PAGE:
In Bergen v. Guliker, Justice John Savage found the Royal Canadian Mounted Police were 20-per-cent liable for a collision that resulted in two deaths.
Plaintiff Inna Bergen’s husband, Viktor Bergen, was killed on Aug. 10, 2008, when Gerald Guliker crashed into their car. The Bergens’ three-year-old daughter and plaintiffs Dmitriy Igans and Alla Kazavcinska were also in their car.
Guliker, who died at the scene, was being followed by police after breaching a restraining order against his ex-wife.
It was known that Guliker was suicidal, had stated an intention to jump into traffic to kill himself, and was a flight risk, according to Savage’s Monday decision.
The plaintiffs argued the RCMP owed a duty of care to other users of the roadway, breached that duty of care, caused the collision and were at least partly liable for the damages suffered.
The defendants — the Minister of Justice and Attorney General of British Columbia, and the Attorney General of Canada — denied Guliker was being pursued or chased by the RCMP at the time of the collision, or that the RCMP had been negligent.
The officers denied they were in pursuit, partly based on a technical police meaning of the word requiring that “all police vehicle emergency equipment must be deployed,” says the decision.
But Savage said he was “not persuaded” that a duty of care only exists “when the police engage in a pursuit that meets the technical definition of the word.”
He added: “Rather, I find that this duty of care exists anytime the police pursue or chase a suspect, within the ordinary meaning of those words.”
The officers did not merely follow Guliker but were closing the distance between their car and his, travelling at up to twice the 50 km/hour speed limit, found Savage.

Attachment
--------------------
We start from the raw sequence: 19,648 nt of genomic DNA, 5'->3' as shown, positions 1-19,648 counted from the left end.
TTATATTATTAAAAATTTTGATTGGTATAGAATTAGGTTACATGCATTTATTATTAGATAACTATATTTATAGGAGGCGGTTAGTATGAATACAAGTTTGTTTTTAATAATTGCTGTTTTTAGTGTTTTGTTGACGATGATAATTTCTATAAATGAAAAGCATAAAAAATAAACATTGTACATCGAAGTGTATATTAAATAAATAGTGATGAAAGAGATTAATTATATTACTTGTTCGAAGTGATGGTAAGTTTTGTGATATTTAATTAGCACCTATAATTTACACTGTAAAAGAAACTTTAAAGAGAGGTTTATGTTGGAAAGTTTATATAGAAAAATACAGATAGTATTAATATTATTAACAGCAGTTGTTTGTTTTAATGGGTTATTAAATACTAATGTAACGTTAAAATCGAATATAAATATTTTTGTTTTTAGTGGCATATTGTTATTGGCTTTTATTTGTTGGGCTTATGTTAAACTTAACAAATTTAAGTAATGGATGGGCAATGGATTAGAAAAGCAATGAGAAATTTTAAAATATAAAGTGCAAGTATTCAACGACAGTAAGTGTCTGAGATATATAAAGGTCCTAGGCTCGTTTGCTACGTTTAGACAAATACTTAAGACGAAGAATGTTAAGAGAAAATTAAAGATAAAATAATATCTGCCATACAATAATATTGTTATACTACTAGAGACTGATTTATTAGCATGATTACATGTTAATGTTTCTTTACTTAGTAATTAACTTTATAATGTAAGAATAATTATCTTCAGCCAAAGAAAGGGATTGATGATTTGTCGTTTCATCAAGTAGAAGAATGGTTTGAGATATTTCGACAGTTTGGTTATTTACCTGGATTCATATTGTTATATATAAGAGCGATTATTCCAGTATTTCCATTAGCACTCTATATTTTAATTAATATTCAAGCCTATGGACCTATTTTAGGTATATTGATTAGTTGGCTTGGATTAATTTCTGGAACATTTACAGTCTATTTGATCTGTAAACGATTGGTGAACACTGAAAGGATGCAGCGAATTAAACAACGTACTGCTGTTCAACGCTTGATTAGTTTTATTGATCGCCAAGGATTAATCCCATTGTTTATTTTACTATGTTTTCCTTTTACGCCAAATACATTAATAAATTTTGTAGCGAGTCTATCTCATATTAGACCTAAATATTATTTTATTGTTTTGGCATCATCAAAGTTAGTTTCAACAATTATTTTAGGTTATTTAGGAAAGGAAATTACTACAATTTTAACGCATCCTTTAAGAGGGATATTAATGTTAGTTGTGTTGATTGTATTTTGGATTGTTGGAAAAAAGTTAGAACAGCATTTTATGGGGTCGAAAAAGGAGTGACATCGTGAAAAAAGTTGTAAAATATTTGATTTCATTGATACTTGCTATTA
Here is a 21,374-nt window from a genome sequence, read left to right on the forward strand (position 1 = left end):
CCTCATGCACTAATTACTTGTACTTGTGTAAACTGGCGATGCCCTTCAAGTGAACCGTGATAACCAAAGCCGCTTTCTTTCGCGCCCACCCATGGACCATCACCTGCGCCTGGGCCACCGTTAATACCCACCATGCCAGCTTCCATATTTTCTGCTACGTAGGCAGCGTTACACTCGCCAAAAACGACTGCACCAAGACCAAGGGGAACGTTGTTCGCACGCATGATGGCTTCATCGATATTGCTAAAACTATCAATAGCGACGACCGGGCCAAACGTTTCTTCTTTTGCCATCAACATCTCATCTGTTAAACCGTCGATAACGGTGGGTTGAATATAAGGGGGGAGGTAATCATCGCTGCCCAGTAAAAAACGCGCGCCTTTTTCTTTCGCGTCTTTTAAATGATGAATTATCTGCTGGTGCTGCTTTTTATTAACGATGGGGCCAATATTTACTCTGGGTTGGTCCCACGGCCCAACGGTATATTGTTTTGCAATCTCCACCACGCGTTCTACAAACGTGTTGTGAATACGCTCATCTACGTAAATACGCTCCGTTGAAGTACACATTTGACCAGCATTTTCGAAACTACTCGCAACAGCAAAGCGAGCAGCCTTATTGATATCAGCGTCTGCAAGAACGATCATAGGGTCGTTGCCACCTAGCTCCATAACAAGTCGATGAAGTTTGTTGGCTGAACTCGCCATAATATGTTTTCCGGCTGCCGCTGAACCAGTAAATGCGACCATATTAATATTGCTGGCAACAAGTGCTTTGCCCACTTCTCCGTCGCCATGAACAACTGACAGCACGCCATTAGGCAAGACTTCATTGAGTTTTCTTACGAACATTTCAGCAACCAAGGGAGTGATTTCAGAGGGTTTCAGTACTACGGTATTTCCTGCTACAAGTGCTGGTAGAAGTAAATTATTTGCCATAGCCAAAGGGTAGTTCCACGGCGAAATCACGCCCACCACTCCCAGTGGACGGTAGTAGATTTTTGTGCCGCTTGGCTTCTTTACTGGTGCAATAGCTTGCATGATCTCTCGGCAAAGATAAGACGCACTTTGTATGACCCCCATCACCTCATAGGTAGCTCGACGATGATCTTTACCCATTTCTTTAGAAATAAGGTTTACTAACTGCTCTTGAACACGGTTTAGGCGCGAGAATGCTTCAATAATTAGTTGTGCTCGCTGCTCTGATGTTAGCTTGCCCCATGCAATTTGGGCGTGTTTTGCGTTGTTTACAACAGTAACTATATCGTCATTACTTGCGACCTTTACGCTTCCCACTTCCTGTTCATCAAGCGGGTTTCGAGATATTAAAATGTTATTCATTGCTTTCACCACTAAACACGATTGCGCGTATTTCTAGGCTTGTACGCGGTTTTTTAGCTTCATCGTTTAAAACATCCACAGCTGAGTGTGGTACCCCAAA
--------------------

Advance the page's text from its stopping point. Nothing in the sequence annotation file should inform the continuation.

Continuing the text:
He also concluded the police had a duty of care before the pursuit occurred, citing Radke v. M.S. (Litigation guardian of). That case “demonstrates that this duty of care comes into play at the point at which it is reasonably foreseeable that a pursuit could occur,” said Savage.
Guliker’s actions were foreseeable, so “the relationship between the RCMP and other users of the roadway was sufficiently close and direct that the RCMP ought to have them in mind as potentially harmed by their actions,” he continued.
Scott Stanley, a personal injury lawyer at Vancouver firm Murphy Battista LLP, says Savage’s decision is useful as there has been “almost a judicial vacuum” on commentary regarding the duty of care in police pursuit cases and the definition of “pursuit.” But he believes the decision is likely to face further scrutiny.
“I think it will go certainly to the Court of Appeal in B.C. and I’d be surprised if it doesn’t get to the Supreme Court of Canada,” he says.
“The decision is noteworthy as police pursuit cases are few and far between,” says Erik Magraken, a partner at MacIsaac & Co., in Victoria, B.C.
It confirms police officers owe the public a duty of care when they choose to pursue other motorists and need to meet the appropriate standard of care in all the circumstances, he adds.
Jeff Witten, a lawyer at Vancouver’s McComb Witten, agrees the case “accentuates” the police’s duty of care towards the general public on the roadway.
It will be “of assistance to lawyers who are representing people who have been injured in a case involving a police pursuit,” he says.
Although the public generally give the police a lot of “leeway” in the course of carrying out law-enforcement work, this case may prompt changes in police behaviour, he believes.
“The case touches on a fundamental issue to public policy,” he says. “This decision should inform members of the RCMP as to the way they should conduct themselves while a pursuit is being initiated and during the course of a pursuit.”
Update Jan. 17: Link to case corrected.